Finally, if you think there’s no profit motive in natural products (from which you yourself make your living, apparently), then this is a naïve misconception. Dietary supplements in the U.S. alone generate over $30 billion in annual sales. Nobody in the ‘natural” product industry is giving this stuff away, and in fact herbal remedy and supplement companies keep more of their profits and spend less on research than the bad boys of Big Pharma.
In reply, I am not trying to convince you or insult you by calling your opinions ridiculous. And of course there are companies that profit from natural and chemically altered (that’s another way of saying bastardized) products they call natural. I don’t work in that industry anymore (worked indicates past tense). I was merely stating mine and many other’s experiences – family, friends, and dog owners. No need to get so defensive. There is obviously a place for both chemical AND natural medicines.
“Chemical” and “natural” are such ideological terms, they really say nothing useful. Natural can be defined arbitrarily, however one likes, to the point where it has no real meaning. Is only raw food plucked straight from the ground natural? What early hominids ate? Or can we include crops manipulated by artificial selection? Can we go as far as anything up to the industrial revolution? It says nothing substantive, and its real purpose is simply to imply “good” or “healthy.” Except it doesn’t actually mean that. Botulism, salmonella, and malaria are completely “natural,” while polio vaccine and antibiotics are “artificial,” yet the latter are far better for us than the former.
As for “chemical,” everything you put in your body is a chemical. Plants have thousands of chemicals in them, some harmful, some neutral, some beneficial. Again, the use of this term is just an oblique way of implying “unhealthy” even when there is no meaningful difference between a chemical found in a plant or animal and the same chemical synthesized in a lab. I’m not being defensive, and I’m not attacking you personally, I’m simply responding to bad arguments that don’t really make a coherent or compelling case and yet which are confidently and frequently put forward in defense of what is, at its heart, and purely visceral, faith-based set of beliefs. You see what you expect to see, as do the customers you referred to, because people are hard-wired to reinforce and cling to their beliefs. That’s why a scientific approach is so necessary and so much more effective.
Yes, science is valuable. But what is even more valuable to me is real life personal experience. And this experience tells me over and over that natural products often work better for me. For example, coconut oil works better and is a much less expensive moisturizer and eye makeup remover than more expensive commercial products (no need for an essay on the word commercial, LOL). Baking soda works much better and faster than commercial alternatives, and to the back to the reason for this discussion, glucosamine/msm/chondroitin products work wonders for arthritis.
Mention to say baking soda for heartburn
Yes, well people believe lots of things. Some believe they have been abducted by aliens, some believe cards can foretell the future, some used to believe that bloodletting could cure pneumonia. If personal experience is the ultimate way of deciding what is true, than we can’t ever say anything anyone believes is false, and we might as well give up on the idea of there being such a thing as true or false. Reliance on anecdotes has been a pretty spectacular failure for most of human history, so I think it’s a bad bet, but I see there’s no way I’ll convince you of that, so good luck to you.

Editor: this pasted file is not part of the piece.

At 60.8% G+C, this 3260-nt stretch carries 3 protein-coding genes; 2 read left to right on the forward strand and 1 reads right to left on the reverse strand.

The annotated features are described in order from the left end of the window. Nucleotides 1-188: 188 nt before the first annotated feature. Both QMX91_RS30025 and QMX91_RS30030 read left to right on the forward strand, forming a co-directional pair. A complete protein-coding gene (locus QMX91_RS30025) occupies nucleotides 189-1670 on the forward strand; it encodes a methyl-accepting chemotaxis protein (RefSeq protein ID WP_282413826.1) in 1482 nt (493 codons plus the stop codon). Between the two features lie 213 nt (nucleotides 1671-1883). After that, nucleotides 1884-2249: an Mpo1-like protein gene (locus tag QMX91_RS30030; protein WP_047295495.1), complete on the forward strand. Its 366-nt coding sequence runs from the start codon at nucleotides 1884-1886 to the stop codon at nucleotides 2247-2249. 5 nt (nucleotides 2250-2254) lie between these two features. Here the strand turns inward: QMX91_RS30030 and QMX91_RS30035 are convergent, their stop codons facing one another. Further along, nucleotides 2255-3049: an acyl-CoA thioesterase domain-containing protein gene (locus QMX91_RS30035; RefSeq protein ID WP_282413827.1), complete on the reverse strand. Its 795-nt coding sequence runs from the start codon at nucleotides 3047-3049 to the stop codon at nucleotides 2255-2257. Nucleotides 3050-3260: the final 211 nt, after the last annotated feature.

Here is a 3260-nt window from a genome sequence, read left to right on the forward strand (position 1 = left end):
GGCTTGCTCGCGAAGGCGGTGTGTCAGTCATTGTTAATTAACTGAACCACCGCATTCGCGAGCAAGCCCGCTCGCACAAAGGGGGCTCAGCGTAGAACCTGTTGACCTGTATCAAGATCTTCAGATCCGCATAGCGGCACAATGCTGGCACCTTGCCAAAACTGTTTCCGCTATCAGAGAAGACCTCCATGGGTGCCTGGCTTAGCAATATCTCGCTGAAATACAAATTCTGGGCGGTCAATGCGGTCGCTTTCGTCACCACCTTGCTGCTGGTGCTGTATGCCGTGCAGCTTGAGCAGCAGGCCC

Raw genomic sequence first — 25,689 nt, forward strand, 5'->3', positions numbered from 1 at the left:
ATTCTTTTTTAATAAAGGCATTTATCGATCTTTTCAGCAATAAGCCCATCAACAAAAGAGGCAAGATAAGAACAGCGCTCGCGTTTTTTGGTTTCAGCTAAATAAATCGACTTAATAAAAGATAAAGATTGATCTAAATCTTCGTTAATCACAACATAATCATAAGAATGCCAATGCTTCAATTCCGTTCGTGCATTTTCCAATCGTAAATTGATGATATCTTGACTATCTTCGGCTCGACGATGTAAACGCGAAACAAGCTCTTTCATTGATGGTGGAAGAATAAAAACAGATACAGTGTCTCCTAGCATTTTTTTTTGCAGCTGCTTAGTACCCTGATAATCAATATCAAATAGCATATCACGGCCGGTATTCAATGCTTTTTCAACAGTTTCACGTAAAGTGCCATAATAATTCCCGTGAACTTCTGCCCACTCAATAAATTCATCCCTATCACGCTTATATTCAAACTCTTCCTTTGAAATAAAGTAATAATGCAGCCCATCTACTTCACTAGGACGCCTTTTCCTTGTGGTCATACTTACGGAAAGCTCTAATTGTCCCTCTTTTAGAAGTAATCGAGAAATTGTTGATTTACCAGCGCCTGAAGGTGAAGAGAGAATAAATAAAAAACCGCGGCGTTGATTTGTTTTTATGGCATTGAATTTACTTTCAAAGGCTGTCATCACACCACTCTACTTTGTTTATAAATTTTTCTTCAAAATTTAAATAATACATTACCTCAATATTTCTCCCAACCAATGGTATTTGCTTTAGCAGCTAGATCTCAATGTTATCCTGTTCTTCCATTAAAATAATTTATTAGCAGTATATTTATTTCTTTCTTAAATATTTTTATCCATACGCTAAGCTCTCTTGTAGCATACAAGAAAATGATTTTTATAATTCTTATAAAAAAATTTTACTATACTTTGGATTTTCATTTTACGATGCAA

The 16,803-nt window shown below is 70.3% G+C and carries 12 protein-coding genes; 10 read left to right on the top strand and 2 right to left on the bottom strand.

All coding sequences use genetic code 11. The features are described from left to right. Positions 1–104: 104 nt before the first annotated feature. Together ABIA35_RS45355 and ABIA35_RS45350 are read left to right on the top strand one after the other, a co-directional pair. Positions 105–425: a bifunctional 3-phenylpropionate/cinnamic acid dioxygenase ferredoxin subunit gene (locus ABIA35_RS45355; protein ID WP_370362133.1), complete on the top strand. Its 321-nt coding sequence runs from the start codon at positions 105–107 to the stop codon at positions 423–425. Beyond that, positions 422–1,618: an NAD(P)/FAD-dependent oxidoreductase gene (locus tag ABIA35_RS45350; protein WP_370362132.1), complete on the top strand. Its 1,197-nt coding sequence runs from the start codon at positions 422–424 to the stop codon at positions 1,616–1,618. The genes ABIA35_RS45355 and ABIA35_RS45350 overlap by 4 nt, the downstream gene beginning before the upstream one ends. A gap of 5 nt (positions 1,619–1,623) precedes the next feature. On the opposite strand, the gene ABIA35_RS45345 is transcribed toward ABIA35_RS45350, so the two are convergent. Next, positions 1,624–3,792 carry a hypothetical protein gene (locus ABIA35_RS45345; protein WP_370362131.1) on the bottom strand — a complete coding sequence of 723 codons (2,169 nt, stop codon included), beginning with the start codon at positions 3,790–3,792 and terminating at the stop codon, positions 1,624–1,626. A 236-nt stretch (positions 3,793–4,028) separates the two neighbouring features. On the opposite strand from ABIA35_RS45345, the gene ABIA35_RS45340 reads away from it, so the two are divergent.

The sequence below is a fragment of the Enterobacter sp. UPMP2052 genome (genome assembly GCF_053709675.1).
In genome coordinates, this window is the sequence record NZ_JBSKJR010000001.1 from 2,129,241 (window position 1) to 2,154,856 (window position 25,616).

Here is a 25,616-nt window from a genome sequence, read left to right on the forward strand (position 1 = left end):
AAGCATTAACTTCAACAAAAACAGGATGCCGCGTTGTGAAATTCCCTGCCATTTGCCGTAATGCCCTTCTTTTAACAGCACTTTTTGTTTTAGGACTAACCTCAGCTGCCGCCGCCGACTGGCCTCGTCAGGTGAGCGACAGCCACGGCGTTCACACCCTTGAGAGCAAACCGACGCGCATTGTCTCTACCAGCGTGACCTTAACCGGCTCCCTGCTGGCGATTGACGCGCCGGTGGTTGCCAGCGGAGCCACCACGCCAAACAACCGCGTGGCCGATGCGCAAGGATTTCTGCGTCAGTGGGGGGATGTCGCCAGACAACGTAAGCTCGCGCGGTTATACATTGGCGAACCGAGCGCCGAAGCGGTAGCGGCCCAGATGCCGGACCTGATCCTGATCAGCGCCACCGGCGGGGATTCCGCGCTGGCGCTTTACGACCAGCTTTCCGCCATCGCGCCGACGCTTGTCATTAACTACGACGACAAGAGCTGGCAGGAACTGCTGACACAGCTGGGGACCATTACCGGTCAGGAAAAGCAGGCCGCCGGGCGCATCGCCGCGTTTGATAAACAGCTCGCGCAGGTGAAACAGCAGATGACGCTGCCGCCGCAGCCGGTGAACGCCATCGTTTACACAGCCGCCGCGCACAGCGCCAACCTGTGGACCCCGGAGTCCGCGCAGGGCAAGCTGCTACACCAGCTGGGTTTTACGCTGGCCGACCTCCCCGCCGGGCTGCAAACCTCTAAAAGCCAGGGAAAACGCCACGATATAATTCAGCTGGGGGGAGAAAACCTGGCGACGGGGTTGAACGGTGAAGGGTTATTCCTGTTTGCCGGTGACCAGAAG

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I just adopted a dog from the Humane Society, and while he’s everything we ever wanted in a pet, he also has terrible hips. Both the Humane Society staff and my vet suggested I put him on glucosamine now in order to prevent (as opposed to treat) hip dysplasia. Are they all just kidding themselves and me? I notice your analysis only covered treatment for arthritis.
Hip dysplasia is a malformation and looseness in the hips that leads to arthritis which occurs earlier and life and is more severe than “normal” age-related arthritis, so the rationale for using glucosamine in dogs with hip dysplasia is to prevent or treat arthritis. Unfortunately, the folks recommending this often do so in ignorance of the research evidence, based on their own experiences. In general, veterinarians and pet owners are very likely to think something is having a beneficial effect in pets even when it isn’t, so unfortunately the kind of personal experience these folks use to support recommending glucosamine isn’t very reliable (I have put a couple fo links below to illustrate why).
Glucosamine is almost certainly harmless, and it isn’t very expensive. But there are only two small studies in dogs, and one showed no effect while the other, less reliable study showed only a small effect. There are, however, hundreds of studies in humans, and it seems very likely that glucosamine doesn’t actually do anything meaningful to prevent or treat arthritis. So while there’s no direct harm to using it, if you do it is important not to use it as a replacement for therapies we know do work, such as anti-inflammatory medications.
Here is a collection of articles summarizing the evidence on glucosamine and some other arthritis therapies:
And here is a link showing how often vets and owners think their pets are getting better even when they are giving a fake (placebo) treatment known not to do anything:
Good luck with your new friend!
Thank you so much for your help!
My 11 year old staffie started having pain my vet said was caused by the vertibrea in his spine being ruptured . An xray showed some leasions on his vertibrea. Iwas told to have him put to sleep or pay up to £8000.00 for surgery to repair.
I don’t have that type of money. He is managed comfortably with gabapentin twice a day and anti inflamatries ithink calld carpafrin twice daily.
Now his knee joint has gone on him but vet won’t operate as he says he’s old and handycapped with his back. He is full of life and has a good appetite. Can you reccommend anything to help his back ache while I wat to see if vet is willing tyo repaar his knee.
I’m afraid I can’t give medical advice for individual patients via the internet. In general, carprofen and the other NSAIDs are often the most effective pain relievers for the sort of problem you are describing, but the details depend on the circumstances and needs of the specific patient. I would encourage you to ask your vet any questions you have about the best therapy for your pet, or to consider a second opinion if you feel you need more information.